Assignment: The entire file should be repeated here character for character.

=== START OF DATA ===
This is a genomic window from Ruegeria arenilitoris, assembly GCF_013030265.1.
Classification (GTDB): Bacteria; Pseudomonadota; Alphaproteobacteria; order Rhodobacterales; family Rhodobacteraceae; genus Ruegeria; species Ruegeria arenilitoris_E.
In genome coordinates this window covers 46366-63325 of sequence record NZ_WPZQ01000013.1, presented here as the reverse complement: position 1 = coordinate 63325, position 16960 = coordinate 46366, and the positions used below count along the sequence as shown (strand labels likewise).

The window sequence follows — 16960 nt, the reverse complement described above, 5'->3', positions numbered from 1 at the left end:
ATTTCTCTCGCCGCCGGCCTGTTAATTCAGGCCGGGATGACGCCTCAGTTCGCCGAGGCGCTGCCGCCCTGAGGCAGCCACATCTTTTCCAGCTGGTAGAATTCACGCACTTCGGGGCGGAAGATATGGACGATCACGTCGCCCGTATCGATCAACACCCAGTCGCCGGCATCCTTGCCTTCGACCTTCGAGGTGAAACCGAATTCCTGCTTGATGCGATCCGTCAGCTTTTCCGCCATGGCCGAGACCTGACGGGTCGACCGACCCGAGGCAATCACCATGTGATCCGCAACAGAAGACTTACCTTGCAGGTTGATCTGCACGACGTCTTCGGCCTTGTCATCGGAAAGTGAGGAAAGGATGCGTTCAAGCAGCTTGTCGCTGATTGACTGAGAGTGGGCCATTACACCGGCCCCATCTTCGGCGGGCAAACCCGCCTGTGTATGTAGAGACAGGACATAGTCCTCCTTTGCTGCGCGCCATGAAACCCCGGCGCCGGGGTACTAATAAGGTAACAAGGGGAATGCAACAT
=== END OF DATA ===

This is a genomic window from Ruegeria arenilitoris, assembly GCF_013030265.1.
Classification (GTDB): Bacteria; Pseudomonadota; Alphaproteobacteria; order Rhodobacterales; family Rhodobacteraceae; genus Ruegeria; species Ruegeria arenilitoris_E.
In genome coordinates this window covers 46366-63325 of sequence record NZ_WPZQ01000013.1, presented here as the reverse complement: position 1 = coordinate 63325, position 16960 = coordinate 46366, and the positions used below count along the sequence as shown (strand labels likewise).

The window sequence follows — 16960 nt, the reverse complement described above, 5'->3', positions numbered from 1 at the left end:
ATTTCTCTCGCCGCCGGCCTGTTAATTCAGGCCGGGATGACGCCTCAGTTCGCCGAGGCGCTGCCGCCCTGAGGCAGCCACATCTTTTCCAGCTGGTAGAATTCACGCACTTCGGGGCGGAAGATATGGACGATCACGTCGCCCGTATCGATCAACACCCAGTCGCCGGCATCCTTGCCTTCGACCTTCGAGGTGAAACCGAATTCCTGCTTGATGCGATCCGTCAGCTTTTCCGCCATGGCCGAGACCTGACGGGTCGACCGACCCGAGGCAATCACCATGTGATCCGCAACAGAAGACTTACCTTGCAGGTTGATCTGCACGACGTCTTCGGCCTTGTCATCGGAAAGTGAGGAAAGGATGCGTTCAAGCAGCTTGTCGCTGATTGACTGAGAGTGGGCCATTACACCGGCCCCATCTTCGGCGGGCAAACCCGCCTGTGTATGTAGAGACAGGACATAGTCCTCCTTTGCTGCGCGCCATGAAACCCCGGCGCCGGGGTACTAATAAGGTAACAAGGGGAATGCAACAT